11. Kota Ibushi vs. Will Ospreay – Night Five
You’d have absolutely no idea based on watching this match that both had to be medically evaluated within the prior week to see if they were capable of continuing the tournament. As you would expect from a match between these two absolute lunatics, it was dangerous, thrilling and highly impressive. With it starting as a more technical bout, it seemed as though Ibushi and Ospreay were taking it easy to rest their bodies, but despite their nagging injuries, both men were trying to destroy each other in typical fashion by the end of the match.
Over the almost half an hour time span, Ospreay and Ibushi built to a thrilling end and an overall brilliant, brutal bout. The Ospreay hot streak doesn’t show any signs of stopping, and I’m sure it will continue to burn through right until the end of 2019.
10. Jay White vs. Juice Robinson – Night 16
G1 29 was a coming out party for Juice Robinson. This entire tournament was an exhibition for his in-ring abilities, and powerful, emotional intensity. We saw this play out brilliantly in a match against his old rival, Jay White. It plays out like you would expect from a Switchblade match: the Bullet Club leader dominated for a good portion of the bout, with the magic deriving from the comeback Juice makes towards the end.
The way their final five to ten minutes played out is absolutely superb. Juice did a fantastic job of showing how good he is in the ring, how intense he can get, and how dangerous his godly left hand can be. It’s a wonderful piece of storytelling that makes you root all the more for Juice, and despise that little bastard Switchblade massively. The highlight for me has got to be the final two minutes which featured some really surprising turns, and a really well played end to the match. Whatever you do, do not miss this one.
9. Tomohiro Ishii vs. Jay White – Night Four
Tomohiro Ishii is already one of the best wrestlers in New Japan, yet during the G1, he somehow ascends to a new godly tier of his own.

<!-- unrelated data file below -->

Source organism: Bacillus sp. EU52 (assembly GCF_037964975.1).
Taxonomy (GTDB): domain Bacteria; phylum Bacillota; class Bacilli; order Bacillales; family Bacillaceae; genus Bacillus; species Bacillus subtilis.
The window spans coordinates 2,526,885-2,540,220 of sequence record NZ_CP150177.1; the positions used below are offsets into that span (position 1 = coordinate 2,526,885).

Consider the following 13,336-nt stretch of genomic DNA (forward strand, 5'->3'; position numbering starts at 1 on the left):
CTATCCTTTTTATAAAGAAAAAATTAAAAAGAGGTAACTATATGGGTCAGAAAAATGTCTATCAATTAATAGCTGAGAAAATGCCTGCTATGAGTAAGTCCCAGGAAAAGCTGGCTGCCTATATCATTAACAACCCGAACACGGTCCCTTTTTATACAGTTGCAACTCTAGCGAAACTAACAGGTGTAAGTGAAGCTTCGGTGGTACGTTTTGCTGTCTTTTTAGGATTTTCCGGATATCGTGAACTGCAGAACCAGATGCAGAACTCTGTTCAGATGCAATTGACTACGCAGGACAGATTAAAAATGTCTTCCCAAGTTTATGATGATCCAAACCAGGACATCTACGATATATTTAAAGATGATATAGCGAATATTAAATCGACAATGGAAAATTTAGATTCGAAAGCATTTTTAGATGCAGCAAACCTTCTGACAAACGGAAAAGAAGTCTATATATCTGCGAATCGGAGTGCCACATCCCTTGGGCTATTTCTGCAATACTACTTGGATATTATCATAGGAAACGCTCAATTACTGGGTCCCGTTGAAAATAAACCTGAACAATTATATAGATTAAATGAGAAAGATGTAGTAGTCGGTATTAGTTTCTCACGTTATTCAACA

Starting out with Jay White’s typical mind games and underhanded tactics, Ishii was quick on White’s gameplan, trying to counteract with some trickery of his own (as well as trying to launch a chair into his face). As he usually does, White was getting the upper hand thanks to his mind games and trickery (assisted by Gedo of course), but by god did Ishii fight back in the second half.
It’s hard for a man as hard-hitting and powerful as Ishii to work like an underdog, but he is a master of it. Fighting against the masterful heel tactics of White and Gedo, Ishii bulldozed through everything White had to throw against him. Every swerve Switchblade had was countered expertly by The Stone Pitbull. It was a true display of just how fantastic Tomohiro Ishii is – yet another cant miss bout from the king of the G1.
8. SANADA vs. Kazuchika Okada – Night 13
Ever since SANADA arrived in New Japan, his career has always gravitated towards Kazuchika Okada. SANADA made his first ever appearance in NJPW during an IWGP Heavyweight Championship match where he cost Okada his beloved title belt. Since then, SANADA has battled The Rainmaker on many occasions, yet every single time, the LIJ member has been on the losing end. With each victory that escaped his grasp, SANADA became more and more obsessed with beating the leader of CHAOS, but the losses carried on stacking up.